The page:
ncbi.nlm.nih.gov/pubmed/26172429
@emilylheil Since etiology a great unknown, do we need to cover atypicals? Garin et al found BL monotherapy NOT non-inferior to combo, but on flip CAP-START suggested atypical coverage perhaps unneeded...
ncbi.nlm.nih.gov/pubmed/25286173
ncbi.nlm.nih.gov/pubmed/25830421
Read 19 tweets
1/9

@rabihmgeha shared a fantastic approach to positive BCx! I use a similar schema, but add ‘Questions to ask the lab/what to do next?’ since #ID usually doesn’t get the ‘critical result’ call from micro, and I want to empower those who do with actionable knowledge.
2/

I arrange the potential Gram stain results that one can be called w/ as follows: Gram(+) cocci, Gram(+) rods, Gram(–) rods, Gram(–) cocci, yeast. Gram(+) cocci are grouped by ‘morphology’ since the lab usually tells you this: clusters, pairs, chains, etc. Fill in with orgs.
3/

Like @rabihmgeha's schema, the orgs are deliberately ordered this way: Gram(+) orgs are often [skin] contaminants, Gram(–) orgs & yeast are not. Remember that clinician adjudication is the ‘gold standard’ for deciding what is a contaminant!
Read 10 tweets
1/

Hello everyone! I’ve been inspired by #MedEd colleague @JenniferSpicer4 to make my foray into #IDTwitter. I’m jumping right in with a #Tweetorial that combines my curiosity for the language of medicine and passion for powerful visuals and teaching about antibiotics!
2/

I’ve always been intrigued by how we describe abx decisions – ‘narrow’, ‘broaden’, ‘expand’, ‘[de]escalate’, etc. For my UME micro course, I made a figure that captures this terminology and lets learners compare/contrast spectra of activity visually.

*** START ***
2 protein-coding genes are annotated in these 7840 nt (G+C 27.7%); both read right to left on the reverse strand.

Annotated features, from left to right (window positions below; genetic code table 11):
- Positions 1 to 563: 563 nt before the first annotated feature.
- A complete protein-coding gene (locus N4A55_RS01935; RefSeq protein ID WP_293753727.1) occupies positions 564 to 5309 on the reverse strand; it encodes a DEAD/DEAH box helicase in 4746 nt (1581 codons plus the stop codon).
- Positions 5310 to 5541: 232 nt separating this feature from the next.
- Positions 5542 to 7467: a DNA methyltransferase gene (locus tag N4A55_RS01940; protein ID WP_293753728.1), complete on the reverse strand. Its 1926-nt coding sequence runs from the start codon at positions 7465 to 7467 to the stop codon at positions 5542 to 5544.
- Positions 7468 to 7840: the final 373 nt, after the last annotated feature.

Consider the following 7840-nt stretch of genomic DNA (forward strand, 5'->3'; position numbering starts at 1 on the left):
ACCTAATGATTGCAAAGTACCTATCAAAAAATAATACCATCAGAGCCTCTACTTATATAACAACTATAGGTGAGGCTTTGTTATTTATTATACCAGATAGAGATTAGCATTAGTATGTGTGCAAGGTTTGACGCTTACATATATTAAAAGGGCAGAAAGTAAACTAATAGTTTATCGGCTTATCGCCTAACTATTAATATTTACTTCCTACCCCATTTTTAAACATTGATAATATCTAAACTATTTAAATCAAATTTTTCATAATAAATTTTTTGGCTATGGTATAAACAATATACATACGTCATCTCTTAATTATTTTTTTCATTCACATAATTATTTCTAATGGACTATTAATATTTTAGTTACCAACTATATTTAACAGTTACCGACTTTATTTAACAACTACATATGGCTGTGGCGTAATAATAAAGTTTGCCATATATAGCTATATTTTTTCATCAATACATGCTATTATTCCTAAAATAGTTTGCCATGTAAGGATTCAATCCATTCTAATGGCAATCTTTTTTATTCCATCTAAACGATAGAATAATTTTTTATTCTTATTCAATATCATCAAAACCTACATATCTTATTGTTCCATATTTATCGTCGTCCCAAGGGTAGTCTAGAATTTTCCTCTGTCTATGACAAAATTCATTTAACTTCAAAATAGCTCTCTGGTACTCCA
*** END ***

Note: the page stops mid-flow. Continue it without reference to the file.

Let’s build it together.
3/

Let’s start with a horizontal bar that represents the spectrum of clinically important bacteria. We will represent antibiotics above that spectrum with another horizontal bar.
Read 13 tweets
Today I'm going to do a #Tweetorial on non-resolving pneumonia (NRP)! These are a series of pearls on a prior #MorningReport case that I gave earlier this year. We are going to cover definitions, differential diagnosis/schema & workup of NRP #IDTwitter #PulmTwitter
So first off, what is non-resolving pneumonia (NRP)?

It is a bit vague, but it's a lack of resolution of symptoms or radiographic findings over an expected time period despite appropriate antibiotic treatment.
Let's separate this term from "recurrent PNA", which consists of multiple episodes with symptom free intervals & radiologic clearance (e.g. aspiration PNA).

We will avoid the topic of "what is a pneumonia anyway?"
Read 14 tweets
Colistin, a drug made available prior to the 1962 US FDA Kefauver-Harris Drug Amendments requiring proof of safety & efficacy for FDA marketing approval, would be unlikely to receive regulatory approval today. #IDTwitter #IDhistory
CMS/colistin was never subjected to drug development procedures that are now mandated by international drug regulatory agencies such as the Food and Drug Administration. #IDTwitter #IDHistory
The bactericidal effect of colistin is extremely rapid but there is limited knowledge of the mechanism of antibacterial activity.Since there is only one amino acid difference between colistin and polymyxin B,it is believed that they have the same mechanism of action. #IDTwitter
Read 10 tweets
1/ Yday on micro rounds we discussed Group A streptococcus (GAS). We briefly touched on the rationale behind using adjunctive clindamycin for severe forms of invasive GAS. So here is a short tweetorial on the topic. @CarlosdelRio7 @Dr_AmyKacin @colleenkraftmd